rent control in Ontario condo sales

Push for revised rent control in Ontario

Toronto city councillors call for stricter rules in the GTA
Tuesday, February 28, 2017
by Erin Ruddy

The controversial topic of rent control in Ontario is back in the news after two Toronto City councillors voiced concerns about what they are calling “unethical” rent hikes across the GTA.  As such, Councillor Josh Matlow and Councillor Ana Bailão announced that they will be holding a special meeting of the Tenants Issues and Affordable Housing committees this April for a review of the Residential Tenancies Act.

Currently, rent control in Ontario dictates landlords are limited to rent increases of 1.5 per cent, unless the building was constructed after the year 1991. Councillor Matlow asserts that this exemption has led to unfair rent increases—specifically for young people and seniors who are unable to afford the additional funds and are being “forced out of their own communities.”

As Toronto rental housing providers are well aware, the exemption policy was introduced in the 1990s to give developers an incentive to build much-needed new purpose-built rental stock—in other words, to spur investment interest in a critical sector that was lagging. Today, with rental vacancies sitting at record lows, the rental industry at large is concerned that new restrictions could yet again deter developers from building.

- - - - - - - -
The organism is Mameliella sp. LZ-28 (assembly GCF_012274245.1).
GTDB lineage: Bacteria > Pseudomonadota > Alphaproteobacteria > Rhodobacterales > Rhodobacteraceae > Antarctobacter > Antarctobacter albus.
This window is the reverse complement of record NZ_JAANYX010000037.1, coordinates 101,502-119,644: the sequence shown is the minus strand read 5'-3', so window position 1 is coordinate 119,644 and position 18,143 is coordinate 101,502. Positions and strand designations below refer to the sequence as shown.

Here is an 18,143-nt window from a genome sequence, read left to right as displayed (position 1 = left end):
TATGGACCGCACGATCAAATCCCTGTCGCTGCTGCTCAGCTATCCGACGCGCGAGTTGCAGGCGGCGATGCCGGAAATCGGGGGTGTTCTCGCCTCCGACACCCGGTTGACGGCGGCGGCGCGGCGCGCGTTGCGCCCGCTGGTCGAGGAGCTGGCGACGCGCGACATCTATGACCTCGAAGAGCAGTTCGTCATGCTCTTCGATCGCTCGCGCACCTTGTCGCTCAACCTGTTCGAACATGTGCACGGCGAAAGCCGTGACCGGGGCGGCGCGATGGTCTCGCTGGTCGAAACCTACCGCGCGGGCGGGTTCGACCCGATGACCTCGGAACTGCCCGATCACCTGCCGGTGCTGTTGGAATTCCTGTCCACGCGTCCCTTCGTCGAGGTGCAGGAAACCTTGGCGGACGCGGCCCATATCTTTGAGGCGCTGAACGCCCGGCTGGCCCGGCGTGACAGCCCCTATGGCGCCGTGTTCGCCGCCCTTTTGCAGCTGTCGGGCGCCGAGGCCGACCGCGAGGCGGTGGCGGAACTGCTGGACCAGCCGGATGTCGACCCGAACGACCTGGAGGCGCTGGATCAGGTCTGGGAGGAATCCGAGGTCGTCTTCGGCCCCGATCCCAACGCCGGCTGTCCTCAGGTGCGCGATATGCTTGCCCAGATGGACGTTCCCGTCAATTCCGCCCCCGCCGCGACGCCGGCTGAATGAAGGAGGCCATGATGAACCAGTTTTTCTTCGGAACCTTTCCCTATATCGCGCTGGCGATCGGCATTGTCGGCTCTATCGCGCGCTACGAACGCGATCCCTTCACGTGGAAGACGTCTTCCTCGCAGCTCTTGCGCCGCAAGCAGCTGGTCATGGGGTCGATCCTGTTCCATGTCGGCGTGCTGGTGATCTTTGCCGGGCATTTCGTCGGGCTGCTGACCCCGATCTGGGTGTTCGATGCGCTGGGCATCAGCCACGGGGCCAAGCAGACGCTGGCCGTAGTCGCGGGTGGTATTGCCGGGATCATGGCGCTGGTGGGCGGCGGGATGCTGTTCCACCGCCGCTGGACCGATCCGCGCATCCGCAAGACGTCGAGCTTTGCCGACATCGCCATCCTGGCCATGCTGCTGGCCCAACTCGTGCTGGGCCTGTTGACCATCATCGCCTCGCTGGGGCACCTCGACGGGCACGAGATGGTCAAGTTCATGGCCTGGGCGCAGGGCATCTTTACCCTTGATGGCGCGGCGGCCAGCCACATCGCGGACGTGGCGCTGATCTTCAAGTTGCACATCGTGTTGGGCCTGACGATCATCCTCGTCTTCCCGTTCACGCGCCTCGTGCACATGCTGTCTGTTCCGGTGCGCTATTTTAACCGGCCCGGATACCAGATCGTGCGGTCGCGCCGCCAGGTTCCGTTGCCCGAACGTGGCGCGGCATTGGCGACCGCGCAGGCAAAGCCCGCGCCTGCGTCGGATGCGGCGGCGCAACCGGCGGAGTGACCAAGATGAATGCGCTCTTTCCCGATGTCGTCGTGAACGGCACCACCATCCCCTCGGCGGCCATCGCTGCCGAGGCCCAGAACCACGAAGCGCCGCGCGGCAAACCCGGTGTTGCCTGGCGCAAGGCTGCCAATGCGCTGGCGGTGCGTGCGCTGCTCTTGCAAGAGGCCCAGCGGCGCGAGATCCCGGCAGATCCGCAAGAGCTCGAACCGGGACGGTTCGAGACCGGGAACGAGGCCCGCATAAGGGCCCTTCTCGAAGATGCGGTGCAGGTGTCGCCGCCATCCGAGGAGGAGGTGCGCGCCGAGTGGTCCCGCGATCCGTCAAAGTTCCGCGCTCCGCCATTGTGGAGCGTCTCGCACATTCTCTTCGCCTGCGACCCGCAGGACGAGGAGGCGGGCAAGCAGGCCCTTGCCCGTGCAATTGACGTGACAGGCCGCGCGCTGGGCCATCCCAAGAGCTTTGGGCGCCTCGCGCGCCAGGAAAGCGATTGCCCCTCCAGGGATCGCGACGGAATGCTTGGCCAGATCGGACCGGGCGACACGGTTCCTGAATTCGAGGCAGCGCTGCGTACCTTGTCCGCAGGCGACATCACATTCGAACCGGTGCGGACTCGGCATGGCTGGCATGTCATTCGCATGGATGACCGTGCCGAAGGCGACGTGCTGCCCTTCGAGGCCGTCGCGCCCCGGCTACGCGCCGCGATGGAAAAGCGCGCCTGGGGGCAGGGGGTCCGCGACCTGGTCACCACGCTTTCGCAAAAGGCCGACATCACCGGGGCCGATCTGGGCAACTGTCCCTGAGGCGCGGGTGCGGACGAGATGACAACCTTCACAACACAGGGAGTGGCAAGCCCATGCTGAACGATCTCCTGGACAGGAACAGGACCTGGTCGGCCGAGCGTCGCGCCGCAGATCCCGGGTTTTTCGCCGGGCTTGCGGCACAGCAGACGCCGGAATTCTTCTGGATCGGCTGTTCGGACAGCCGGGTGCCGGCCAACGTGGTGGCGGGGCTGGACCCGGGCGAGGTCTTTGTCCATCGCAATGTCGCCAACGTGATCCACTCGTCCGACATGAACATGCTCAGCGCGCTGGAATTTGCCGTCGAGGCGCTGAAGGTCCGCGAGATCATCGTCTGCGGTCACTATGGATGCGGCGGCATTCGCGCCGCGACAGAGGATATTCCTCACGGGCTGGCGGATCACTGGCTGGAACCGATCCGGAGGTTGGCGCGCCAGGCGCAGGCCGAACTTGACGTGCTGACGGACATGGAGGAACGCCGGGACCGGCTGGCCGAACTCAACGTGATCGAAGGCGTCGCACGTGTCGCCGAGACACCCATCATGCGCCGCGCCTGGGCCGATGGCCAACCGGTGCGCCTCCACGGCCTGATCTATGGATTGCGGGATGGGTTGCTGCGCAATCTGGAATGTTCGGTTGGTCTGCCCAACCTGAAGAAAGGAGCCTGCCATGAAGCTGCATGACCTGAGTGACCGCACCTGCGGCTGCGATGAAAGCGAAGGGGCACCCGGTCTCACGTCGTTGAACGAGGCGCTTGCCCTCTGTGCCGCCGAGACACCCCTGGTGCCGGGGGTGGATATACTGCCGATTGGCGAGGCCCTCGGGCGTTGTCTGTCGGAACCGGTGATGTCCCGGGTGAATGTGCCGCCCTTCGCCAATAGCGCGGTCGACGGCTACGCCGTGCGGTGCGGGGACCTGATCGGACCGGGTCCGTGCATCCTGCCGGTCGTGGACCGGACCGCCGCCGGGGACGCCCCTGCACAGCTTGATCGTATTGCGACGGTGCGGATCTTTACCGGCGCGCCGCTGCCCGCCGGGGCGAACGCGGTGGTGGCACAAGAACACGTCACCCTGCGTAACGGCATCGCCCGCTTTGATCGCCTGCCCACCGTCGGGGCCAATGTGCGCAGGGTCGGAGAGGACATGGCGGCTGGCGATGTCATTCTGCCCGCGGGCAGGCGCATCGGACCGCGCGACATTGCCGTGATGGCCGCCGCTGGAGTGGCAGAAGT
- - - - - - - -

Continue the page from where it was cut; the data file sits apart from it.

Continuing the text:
“The 1991 exemption is important for rental housing providers because it provides certainty,” comments Jim Murphy, FRPO President and CEO. “At a time of tight housing, changing the rules and enacting more regulation will only act as a disincentive to new rental housing and tenant affordability.”

Rent control in Ontario: facts, findings and opinions for and against

Though rent control is a well-meaning attempt to help alleviate unfair rental hikes, many naysayers assert that the impact it has on housing quality is largely a negative one. Tighter rent controls can limit building owners’ resources  to make necessary investments in repairs and maintenance. Also, there is some economic evidence that rent control can lead to a shortage of housing when the price is artificially suppressed, curtailing new supply and stoking demand—an opinion FRPO shares.

According to CMHC data, in some cases, rents in cities with rent control actually went up more than in non-rent controlled cities. From 2008 to 2010, average 2-bedroom rents in cities without rent control (such as St. John’s, Halifax, Regina, Edmonton and Calgary) increased a total of four per cent over the two-year period, whereas in Toronto and Ottawa, the same sized rental units saw rents go up by almost six per cent over the same period.

According to economists worldwide, high rent levels in big cities are driven by the same phenomenon as high house prices — a chronic under-supply of new properties in areas where people want to live. In that regard, the rent increase increment is often less than for house prices, suggesting that landlords aren’t being greedy, but merely setting rents according to market conditions.